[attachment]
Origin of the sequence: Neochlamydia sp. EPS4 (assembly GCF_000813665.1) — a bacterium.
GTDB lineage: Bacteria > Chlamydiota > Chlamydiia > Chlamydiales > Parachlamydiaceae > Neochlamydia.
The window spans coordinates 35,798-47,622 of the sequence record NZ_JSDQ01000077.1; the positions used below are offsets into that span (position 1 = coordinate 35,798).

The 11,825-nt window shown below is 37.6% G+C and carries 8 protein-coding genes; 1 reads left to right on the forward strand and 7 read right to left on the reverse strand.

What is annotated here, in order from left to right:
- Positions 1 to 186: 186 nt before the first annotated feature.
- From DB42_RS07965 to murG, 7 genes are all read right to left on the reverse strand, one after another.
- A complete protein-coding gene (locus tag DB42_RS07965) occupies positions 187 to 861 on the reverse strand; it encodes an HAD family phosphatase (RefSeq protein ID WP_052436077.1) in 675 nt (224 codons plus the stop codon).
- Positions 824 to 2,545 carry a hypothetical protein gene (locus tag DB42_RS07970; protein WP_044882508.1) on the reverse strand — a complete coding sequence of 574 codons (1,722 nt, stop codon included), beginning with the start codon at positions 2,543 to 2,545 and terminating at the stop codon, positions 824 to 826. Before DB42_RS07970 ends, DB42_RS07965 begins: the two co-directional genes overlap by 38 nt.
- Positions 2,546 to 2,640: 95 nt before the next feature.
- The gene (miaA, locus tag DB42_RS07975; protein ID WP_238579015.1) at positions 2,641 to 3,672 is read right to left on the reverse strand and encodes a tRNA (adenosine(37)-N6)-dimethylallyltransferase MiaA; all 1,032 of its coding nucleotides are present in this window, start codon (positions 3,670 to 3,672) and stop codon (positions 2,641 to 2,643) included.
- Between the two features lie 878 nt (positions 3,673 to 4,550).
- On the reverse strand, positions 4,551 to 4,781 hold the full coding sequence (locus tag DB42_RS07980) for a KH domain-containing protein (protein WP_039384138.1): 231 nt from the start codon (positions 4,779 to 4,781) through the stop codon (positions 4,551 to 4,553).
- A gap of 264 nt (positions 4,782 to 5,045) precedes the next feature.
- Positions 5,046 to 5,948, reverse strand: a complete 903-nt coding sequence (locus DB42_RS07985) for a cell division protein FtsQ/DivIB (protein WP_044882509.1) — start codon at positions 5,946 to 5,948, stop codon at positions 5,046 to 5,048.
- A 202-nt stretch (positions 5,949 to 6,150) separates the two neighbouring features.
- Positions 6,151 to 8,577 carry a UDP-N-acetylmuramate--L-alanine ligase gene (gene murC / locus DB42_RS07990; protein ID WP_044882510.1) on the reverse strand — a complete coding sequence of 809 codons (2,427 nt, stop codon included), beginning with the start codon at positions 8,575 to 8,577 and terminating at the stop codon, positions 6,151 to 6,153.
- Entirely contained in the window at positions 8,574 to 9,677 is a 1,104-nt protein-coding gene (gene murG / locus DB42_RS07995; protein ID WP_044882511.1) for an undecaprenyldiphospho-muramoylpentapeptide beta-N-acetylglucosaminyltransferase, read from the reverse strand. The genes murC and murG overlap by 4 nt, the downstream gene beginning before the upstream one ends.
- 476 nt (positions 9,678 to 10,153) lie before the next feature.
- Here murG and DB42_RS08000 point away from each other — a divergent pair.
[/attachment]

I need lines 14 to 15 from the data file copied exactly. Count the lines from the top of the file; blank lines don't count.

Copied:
- A gap of 264 nt (positions 4,782 to 5,045) precedes the next feature.
- Positions 5,046 to 5,948, reverse strand: a complete 903-nt coding sequence (locus DB42_RS07985) for a cell division protein FtsQ/DivIB (protein WP_044882509.1) — start codon at positions 5,946 to 5,948, stop codon at positions 5,046 to 5,048.